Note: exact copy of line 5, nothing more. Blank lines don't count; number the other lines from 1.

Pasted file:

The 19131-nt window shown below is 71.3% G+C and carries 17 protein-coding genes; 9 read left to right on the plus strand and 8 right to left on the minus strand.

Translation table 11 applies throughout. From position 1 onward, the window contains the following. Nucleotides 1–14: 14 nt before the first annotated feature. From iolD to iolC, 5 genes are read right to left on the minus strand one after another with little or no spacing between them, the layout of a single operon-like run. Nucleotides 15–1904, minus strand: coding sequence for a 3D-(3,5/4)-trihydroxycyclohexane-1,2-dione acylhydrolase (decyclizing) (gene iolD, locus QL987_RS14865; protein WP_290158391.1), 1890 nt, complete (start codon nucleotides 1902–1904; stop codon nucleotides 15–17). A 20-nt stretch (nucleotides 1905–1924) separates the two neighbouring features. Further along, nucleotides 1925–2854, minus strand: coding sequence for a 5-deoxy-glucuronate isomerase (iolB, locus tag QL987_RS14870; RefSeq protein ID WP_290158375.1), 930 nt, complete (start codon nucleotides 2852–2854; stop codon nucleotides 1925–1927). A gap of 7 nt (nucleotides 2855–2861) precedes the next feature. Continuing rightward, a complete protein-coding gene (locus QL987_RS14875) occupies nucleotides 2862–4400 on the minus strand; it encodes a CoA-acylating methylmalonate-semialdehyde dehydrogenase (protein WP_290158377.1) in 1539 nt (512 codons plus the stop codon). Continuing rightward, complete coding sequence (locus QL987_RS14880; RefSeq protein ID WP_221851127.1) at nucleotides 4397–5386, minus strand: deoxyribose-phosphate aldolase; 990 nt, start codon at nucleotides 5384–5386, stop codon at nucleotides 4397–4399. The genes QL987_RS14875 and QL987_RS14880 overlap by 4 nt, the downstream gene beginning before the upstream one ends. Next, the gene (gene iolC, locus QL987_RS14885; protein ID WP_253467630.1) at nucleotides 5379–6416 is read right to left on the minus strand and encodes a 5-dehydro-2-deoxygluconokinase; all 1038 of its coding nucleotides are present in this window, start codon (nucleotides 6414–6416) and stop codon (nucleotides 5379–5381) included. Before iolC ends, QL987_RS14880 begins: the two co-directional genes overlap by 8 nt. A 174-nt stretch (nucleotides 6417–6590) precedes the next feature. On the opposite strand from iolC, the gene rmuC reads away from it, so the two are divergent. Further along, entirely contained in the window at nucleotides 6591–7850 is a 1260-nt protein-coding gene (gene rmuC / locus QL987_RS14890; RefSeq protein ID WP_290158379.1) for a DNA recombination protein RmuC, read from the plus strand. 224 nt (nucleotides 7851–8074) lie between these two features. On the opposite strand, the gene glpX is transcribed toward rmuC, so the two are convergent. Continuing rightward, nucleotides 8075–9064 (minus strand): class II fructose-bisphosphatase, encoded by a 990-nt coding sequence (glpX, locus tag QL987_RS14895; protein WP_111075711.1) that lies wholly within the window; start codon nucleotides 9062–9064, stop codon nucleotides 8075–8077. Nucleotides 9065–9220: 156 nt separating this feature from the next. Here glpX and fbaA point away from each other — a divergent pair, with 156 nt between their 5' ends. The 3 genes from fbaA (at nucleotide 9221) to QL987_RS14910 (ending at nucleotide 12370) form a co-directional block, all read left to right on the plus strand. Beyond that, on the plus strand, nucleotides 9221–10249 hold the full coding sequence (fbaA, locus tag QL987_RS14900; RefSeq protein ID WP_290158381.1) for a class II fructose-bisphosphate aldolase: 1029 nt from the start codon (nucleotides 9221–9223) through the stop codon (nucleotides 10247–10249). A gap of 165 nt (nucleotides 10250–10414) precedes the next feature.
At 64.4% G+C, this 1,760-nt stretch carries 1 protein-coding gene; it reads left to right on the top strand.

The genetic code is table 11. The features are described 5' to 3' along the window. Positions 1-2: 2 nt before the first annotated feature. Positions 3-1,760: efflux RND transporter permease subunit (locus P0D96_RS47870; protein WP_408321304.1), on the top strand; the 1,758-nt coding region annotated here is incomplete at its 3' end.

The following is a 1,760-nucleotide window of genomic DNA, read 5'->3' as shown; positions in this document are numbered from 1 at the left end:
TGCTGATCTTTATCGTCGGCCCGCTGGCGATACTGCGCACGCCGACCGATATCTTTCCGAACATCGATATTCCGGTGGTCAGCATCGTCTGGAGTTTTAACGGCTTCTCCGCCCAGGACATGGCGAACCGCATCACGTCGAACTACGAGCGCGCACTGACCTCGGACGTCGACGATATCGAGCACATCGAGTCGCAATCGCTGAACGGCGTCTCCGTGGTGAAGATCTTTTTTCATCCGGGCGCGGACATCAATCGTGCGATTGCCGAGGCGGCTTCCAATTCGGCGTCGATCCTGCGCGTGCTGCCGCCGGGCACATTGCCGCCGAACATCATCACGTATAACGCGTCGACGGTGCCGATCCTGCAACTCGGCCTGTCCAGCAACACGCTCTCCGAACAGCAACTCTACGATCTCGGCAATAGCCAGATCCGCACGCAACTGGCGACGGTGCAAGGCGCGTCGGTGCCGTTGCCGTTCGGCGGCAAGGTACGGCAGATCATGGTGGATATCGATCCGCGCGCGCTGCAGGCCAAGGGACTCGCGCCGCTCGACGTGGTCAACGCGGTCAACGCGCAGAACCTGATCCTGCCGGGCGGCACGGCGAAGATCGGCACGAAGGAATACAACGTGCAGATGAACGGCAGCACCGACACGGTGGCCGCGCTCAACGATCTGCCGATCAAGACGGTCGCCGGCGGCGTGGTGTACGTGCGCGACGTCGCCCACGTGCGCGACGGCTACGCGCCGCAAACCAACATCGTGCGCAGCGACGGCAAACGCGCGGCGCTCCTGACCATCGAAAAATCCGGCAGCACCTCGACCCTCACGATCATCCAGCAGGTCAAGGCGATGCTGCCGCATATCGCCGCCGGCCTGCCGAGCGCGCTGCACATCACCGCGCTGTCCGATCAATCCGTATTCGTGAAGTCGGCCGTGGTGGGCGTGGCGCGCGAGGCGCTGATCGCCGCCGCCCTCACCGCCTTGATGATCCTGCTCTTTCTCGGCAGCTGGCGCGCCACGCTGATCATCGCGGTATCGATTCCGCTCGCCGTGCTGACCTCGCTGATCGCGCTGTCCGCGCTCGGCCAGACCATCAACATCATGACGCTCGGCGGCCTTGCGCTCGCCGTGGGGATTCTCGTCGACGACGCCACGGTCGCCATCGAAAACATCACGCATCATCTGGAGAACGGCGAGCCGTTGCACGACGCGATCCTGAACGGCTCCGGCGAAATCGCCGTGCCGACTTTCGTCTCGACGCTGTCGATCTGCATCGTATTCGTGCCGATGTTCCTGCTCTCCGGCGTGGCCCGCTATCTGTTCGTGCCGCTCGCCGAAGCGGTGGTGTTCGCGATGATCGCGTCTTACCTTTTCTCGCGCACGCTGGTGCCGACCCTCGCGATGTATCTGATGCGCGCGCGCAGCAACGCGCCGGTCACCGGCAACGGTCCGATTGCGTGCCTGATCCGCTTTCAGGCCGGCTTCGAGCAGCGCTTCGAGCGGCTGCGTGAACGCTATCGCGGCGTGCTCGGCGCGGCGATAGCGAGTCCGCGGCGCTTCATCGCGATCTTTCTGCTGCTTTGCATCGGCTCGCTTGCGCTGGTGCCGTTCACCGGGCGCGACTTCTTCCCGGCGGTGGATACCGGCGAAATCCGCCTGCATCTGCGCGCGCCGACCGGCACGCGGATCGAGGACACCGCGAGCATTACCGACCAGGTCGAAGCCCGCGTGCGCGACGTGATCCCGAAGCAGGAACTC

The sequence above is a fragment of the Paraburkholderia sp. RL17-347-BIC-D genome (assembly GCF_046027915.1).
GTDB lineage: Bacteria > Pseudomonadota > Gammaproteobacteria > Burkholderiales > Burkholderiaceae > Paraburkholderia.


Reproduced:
The following is a 1,760-nucleotide window of genomic DNA, read 5'->3' as shown; positions in this document are numbered from 1 at the left end: